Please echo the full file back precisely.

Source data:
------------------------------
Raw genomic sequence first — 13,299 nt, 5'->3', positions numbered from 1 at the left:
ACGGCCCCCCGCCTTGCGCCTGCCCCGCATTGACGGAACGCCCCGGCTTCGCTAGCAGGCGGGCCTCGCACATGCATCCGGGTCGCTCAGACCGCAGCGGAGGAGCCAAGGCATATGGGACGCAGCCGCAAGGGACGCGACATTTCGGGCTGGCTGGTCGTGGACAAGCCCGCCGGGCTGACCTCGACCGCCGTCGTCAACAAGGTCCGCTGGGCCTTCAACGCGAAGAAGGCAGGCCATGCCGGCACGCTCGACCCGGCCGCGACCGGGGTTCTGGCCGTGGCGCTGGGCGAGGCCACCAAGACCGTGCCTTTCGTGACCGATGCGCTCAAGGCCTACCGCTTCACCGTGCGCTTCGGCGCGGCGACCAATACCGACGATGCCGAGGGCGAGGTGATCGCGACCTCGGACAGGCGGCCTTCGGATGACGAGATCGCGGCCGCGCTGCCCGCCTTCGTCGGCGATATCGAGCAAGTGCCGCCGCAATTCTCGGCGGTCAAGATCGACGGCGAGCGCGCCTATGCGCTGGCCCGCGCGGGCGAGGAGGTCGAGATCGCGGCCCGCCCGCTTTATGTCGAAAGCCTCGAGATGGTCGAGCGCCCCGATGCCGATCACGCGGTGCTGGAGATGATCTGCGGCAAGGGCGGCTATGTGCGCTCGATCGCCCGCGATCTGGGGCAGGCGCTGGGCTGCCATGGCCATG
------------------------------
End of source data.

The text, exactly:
Raw genomic sequence first — 13,299 nt, 5'->3', positions numbered from 1 at the left:
ACGGCCCCCCGCCTTGCGCCTGCCCCGCATTGACGGAACGCCCCGGCTTCGCTAGCAGGCGGGCCTCGCACATGCATCCGGGTCGCTCAGACCGCAGCGGAGGAGCCAAGGCATATGGGACGCAGCCGCAAGGGACGCGACATTTCGGGCTGGCTGGTCGTGGACAAGCCCGCCGGGCTGACCTCGACCGCCGTCGTCAACAAGGTCCGCTGGGCCTTCAACGCGAAGAAGGCAGGCCATGCCGGCACGCTCGACCCGGCCGCGACCGGGGTTCTGGCCGTGGCGCTGGGCGAGGCCACCAAGACCGTGCCTTTCGTGACCGATGCGCTCAAGGCCTACCGCTTCACCGTGCGCTTCGGCGCGGCGACCAATACCGACGATGCCGAGGGCGAGGTGATCGCGACCTCGGACAGGCGGCCTTCGGATGACGAGATCGCGGCCGCGCTGCCCGCCTTCGTCGGCGATATCGAGCAAGTGCCGCCGCAATTCTCGGCGGTCAAGATCGACGGCGAGCGCGCCTATGCGCTGGCCCGCGCGGGCGAGGAGGTCGAGATCGCGGCCCGCCCGCTTTATGTCGAAAGCCTCGAGATGGTCGAGCGCCCCGATGCCGATCACGCGGTGCTGGAGATGATCTGCGGCAAGGGCGGCTATGTGCGCTCGATCGCCCGCGATCTGGGGCAGGCGCTGGGCTGCCATGGCCATG